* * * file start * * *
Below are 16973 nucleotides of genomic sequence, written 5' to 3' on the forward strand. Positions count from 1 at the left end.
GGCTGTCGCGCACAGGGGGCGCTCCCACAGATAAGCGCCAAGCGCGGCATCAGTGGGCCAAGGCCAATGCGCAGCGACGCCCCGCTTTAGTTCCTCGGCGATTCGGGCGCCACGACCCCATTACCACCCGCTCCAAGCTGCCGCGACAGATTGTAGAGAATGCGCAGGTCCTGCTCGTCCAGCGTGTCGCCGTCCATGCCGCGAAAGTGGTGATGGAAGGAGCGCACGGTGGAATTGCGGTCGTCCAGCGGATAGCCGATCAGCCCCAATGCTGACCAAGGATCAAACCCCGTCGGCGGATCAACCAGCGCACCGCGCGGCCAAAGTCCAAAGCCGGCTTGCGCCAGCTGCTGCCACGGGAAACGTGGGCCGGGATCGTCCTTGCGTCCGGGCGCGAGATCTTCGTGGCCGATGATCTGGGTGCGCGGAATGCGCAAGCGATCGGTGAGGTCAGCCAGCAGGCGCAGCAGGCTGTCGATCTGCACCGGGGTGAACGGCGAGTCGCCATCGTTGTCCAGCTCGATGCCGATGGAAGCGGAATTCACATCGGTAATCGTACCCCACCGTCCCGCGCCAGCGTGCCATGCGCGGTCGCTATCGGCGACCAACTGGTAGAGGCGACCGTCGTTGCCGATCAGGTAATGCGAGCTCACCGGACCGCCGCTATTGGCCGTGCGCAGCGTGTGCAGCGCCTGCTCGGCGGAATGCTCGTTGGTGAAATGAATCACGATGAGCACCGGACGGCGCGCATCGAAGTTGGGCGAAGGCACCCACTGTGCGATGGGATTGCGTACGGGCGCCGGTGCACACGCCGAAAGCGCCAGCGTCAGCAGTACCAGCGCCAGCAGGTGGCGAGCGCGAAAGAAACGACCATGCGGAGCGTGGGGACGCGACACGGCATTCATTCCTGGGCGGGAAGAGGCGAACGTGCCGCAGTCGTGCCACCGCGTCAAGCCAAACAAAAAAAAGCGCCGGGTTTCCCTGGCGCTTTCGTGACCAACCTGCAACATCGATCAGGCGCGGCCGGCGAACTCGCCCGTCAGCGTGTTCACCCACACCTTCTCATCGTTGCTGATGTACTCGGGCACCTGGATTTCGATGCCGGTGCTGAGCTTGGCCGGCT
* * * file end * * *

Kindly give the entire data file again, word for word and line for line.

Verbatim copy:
Below are 16973 nucleotides of genomic sequence, written 5' to 3' on the forward strand. Positions count from 1 at the left end.
GGCTGTCGCGCACAGGGGGCGCTCCCACAGATAAGCGCCAAGCGCGGCATCAGTGGGCCAAGGCCAATGCGCAGCGACGCCCCGCTTTAGTTCCTCGGCGATTCGGGCGCCACGACCCCATTACCACCCGCTCCAAGCTGCCGCGACAGATTGTAGAGAATGCGCAGGTCCTGCTCGTCCAGCGTGTCGCCGTCCATGCCGCGAAAGTGGTGATGGAAGGAGCGCACGGTGGAATTGCGGTCGTCCAGCGGATAGCCGATCAGCCCCAATGCTGACCAAGGATCAAACCCCGTCGGCGGATCAACCAGCGCACCGCGCGGCCAAAGTCCAAAGCCGGCTTGCGCCAGCTGCTGCCACGGGAAACGTGGGCCGGGATCGTCCTTGCGTCCGGGCGCGAGATCTTCGTGGCCGATGATCTGGGTGCGCGGAATGCGCAAGCGATCGGTGAGGTCAGCCAGCAGGCGCAGCAGGCTGTCGATCTGCACCGGGGTGAACGGCGAGTCGCCATCGTTGTCCAGCTCGATGCCGATGGAAGCGGAATTCACATCGGTAATCGTACCCCACCGTCCCGCGCCAGCGTGCCATGCGCGGTCGCTATCGGCGACCAACTGGTAGAGGCGACCGTCGTTGCCGATCAGGTAATGCGAGCTCACCGGACCGCCGCTATTGGCCGTGCGCAGCGTGTGCAGCGCCTGCTCGGCGGAATGCTCGTTGGTGAAATGAATCACGATGAGCACCGGACGGCGCGCATCGAAGTTGGGCGAAGGCACCCACTGTGCGATGGGATTGCGTACGGGCGCCGGTGCACACGCCGAAAGCGCCAGCGTCAGCAGTACCAGCGCCAGCAGGTGGCGAGCGCGAAAGAAACGACCATGCGGAGCGTGGGGACGCGACACGGCATTCATTCCTGGGCGGGAAGAGGCGAACGTGCCGCAGTCGTGCCACCGCGTCAAGCCAAACAAAAAAAAGCGCCGGGTTTCCCTGGCGCTTTCGTGACCAACCTGCAACATCGATCAGGCGCGGCCGGCGAACTCGCCCGTCAGCGTGTTCACCCACACCTTCTCATCGTTGCTGATGTACTCGGGCACCTGGATTTCGATGCCGGTGCTGAGCTTGGCCGGCT